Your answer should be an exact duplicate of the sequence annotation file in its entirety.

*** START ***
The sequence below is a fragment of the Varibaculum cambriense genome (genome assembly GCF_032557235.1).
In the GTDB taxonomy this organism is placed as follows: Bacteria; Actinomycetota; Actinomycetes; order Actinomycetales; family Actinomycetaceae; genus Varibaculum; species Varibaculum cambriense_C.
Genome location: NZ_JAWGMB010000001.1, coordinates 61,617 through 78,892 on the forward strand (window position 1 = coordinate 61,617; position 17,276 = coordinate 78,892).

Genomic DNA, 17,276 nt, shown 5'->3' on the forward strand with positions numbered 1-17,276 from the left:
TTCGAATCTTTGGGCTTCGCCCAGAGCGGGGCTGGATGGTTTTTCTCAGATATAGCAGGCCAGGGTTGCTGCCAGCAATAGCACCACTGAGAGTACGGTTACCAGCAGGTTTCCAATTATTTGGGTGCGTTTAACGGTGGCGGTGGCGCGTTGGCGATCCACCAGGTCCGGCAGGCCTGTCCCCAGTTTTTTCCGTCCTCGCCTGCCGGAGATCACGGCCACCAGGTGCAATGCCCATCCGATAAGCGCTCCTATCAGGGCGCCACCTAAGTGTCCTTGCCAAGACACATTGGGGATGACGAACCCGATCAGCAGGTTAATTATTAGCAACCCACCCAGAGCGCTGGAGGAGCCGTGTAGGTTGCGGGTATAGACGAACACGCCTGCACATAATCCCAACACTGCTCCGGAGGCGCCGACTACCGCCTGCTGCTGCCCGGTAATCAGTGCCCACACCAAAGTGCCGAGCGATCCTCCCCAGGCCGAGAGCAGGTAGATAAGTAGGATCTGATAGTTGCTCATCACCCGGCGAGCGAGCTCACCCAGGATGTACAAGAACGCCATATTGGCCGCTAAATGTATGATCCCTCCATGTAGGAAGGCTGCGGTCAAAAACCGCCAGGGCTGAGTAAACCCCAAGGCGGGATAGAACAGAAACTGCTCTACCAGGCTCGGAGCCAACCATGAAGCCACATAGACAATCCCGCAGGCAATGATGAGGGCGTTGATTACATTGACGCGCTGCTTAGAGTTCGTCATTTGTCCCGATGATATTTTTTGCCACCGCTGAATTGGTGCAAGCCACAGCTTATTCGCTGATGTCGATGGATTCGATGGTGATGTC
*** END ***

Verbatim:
The sequence below is a fragment of the Varibaculum cambriense genome (genome assembly GCF_032557235.1).
In the GTDB taxonomy this organism is placed as follows: Bacteria; Actinomycetota; Actinomycetes; order Actinomycetales; family Actinomycetaceae; genus Varibaculum; species Varibaculum cambriense_C.
Genome location: NZ_JAWGMB010000001.1, coordinates 61,617 through 78,892 on the forward strand (window position 1 = coordinate 61,617; position 17,276 = coordinate 78,892).

Genomic DNA, 17,276 nt, shown 5'->3' on the forward strand with positions numbered 1-17,276 from the left:
TTCGAATCTTTGGGCTTCGCCCAGAGCGGGGCTGGATGGTTTTTCTCAGATATAGCAGGCCAGGGTTGCTGCCAGCAATAGCACCACTGAGAGTACGGTTACCAGCAGGTTTCCAATTATTTGGGTGCGTTTAACGGTGGCGGTGGCGCGTTGGCGATCCACCAGGTCCGGCAGGCCTGTCCCCAGTTTTTTCCGTCCTCGCCTGCCGGAGATCACGGCCACCAGGTGCAATGCCCATCCGATAAGCGCTCCTATCAGGGCGCCACCTAAGTGTCCTTGCCAAGACACATTGGGGATGACGAACCCGATCAGCAGGTTAATTATTAGCAACCCACCCAGAGCGCTGGAGGAGCCGTGTAGGTTGCGGGTATAGACGAACACGCCTGCACATAATCCCAACACTGCTCCGGAGGCGCCGACTACCGCCTGCTGCTGCCCGGTAATCAGTGCCCACACCAAAGTGCCGAGCGATCCTCCCCAGGCCGAGAGCAGGTAGATAAGTAGGATCTGATAGTTGCTCATCACCCGGCGAGCGAGCTCACCCAGGATGTACAAGAACGCCATATTGGCCGCTAAATGTATGATCCCTCCATGTAGGAAGGCTGCGGTCAAAAACCGCCAGGGCTGAGTAAACCCCAAGGCGGGATAGAACAGAAACTGCTCTACCAGGCTCGGAGCCAACCATGAAGCCACATAGACAATCCCGCAGGCAATGATGAGGGCGTTGATTACATTGACGCGCTGCTTAGAGTTCGTCATTTGTCCCGATGATATTTTTTGCCACCGCTGAATTGGTGCAAGCCACAGCTTATTCGCTGATGTCGATGGATTCGATGGTGATGTC